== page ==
Positive regulatory role of strigolactone in plant responses to drought and salt stress

Chien Van Ha, Marco Antonio Leyva-Gonzalez, Yuriko Osakabe, Uyen Thi Tran, Rie Nishiyama, Yasuko Watanabe, Maho Tanaka, Motoaki Seki, Shinjiro Yamaguchi, Nguyen Van Dong, Kazuko Yamaguchi-Shinozaki, Kazuo Shinozaki, Luis Herrera-Estrella, Lam Son Phan Tran

Research output: Contribution to journalArticle

244 Scopus citations

Abstract

This report provides direct evidence that strigolactone (SL) positively regulates drought and high salinity responses in Arabidop-sis. Both SL-deficient and SL-response [more axillary growth (max)]mutants exhibited hypersensitivity to drought and salt stress,which was associated with shoot- rather than root-related traits.Exogenous SL treatment rescued the drought-sensitive phenotypeof the SL-deficient mutants but not of the SL-response mutant,and enhanced drought tolerance of WT plants, confirming the roleof SL as a positive regulator in stress response. In agreement withthe drought-sensitive phenotype, maxmutants exhibited increasedleaf stomatal density relative to WT and slower abscisic acid (ABA)-induced stomatal closure. Compared with WT, the max mutantsexhibited increased leaf water loss rate during dehydration anddecreased ABA responsiveness during germination and postgermi-nation. Collectively, these results indicate that cross-talk betweenSL and ABA plays an important role in integrating stress signals toregulate stomatal development and function. Additionally, a comparative microarray analysis of the leaves of the SL-response max2mutant and WT plants under normal and dehydrative conditionsrevealed an SL-mediated network controlling plant responses tostress via many stress- and/or ABA-responsive and cytokinin metabolism-related genes. Our results demonstrate that plants integrate multiple hormone-response pathways for adaptation toenvironmental stress. Based on our results, genetic modulation ofSL content/response could be applied as a potential approach toreduce the negative impact of abiotic stress on crop productivity.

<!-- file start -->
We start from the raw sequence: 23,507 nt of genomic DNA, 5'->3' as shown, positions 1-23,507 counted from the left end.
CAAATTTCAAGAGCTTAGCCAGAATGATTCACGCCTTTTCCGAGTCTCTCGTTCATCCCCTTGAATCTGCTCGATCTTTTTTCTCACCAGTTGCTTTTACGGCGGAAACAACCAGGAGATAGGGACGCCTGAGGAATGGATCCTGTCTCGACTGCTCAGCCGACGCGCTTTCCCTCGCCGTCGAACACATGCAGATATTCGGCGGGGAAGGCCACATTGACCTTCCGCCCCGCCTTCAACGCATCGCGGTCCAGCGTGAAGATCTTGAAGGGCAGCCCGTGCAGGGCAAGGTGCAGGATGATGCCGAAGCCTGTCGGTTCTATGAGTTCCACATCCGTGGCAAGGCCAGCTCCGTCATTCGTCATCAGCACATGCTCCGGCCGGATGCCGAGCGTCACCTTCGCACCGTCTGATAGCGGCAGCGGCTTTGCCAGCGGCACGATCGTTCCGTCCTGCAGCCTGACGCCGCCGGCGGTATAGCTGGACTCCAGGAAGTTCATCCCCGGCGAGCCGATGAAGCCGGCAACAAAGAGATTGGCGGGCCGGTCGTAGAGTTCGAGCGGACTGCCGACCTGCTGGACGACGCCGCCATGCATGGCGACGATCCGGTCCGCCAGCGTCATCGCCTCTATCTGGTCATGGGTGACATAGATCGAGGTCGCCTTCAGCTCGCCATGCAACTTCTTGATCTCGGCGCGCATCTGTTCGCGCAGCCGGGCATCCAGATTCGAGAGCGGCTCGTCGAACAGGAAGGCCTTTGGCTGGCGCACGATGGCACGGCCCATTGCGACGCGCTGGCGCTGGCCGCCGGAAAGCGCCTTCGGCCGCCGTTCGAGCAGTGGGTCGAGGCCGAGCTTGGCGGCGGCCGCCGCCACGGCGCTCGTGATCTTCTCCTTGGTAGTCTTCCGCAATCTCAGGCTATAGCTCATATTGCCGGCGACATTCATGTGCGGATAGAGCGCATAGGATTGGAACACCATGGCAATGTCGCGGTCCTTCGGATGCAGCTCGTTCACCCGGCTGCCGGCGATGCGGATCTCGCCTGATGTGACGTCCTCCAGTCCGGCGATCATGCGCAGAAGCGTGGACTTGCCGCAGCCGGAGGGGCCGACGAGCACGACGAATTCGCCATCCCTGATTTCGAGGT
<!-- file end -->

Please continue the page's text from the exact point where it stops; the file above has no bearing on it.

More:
Original languageEnglish
Pages (from-to)851-856
Number of pages6
JournalProceedings of the National Academy of Sciences of the United States of America
Volume111
Issue number2
DOIs
StatePublished - 2014

Keywords

  • Hormonal regulation
  • Plant adaptation
  • Transcriptome analysis

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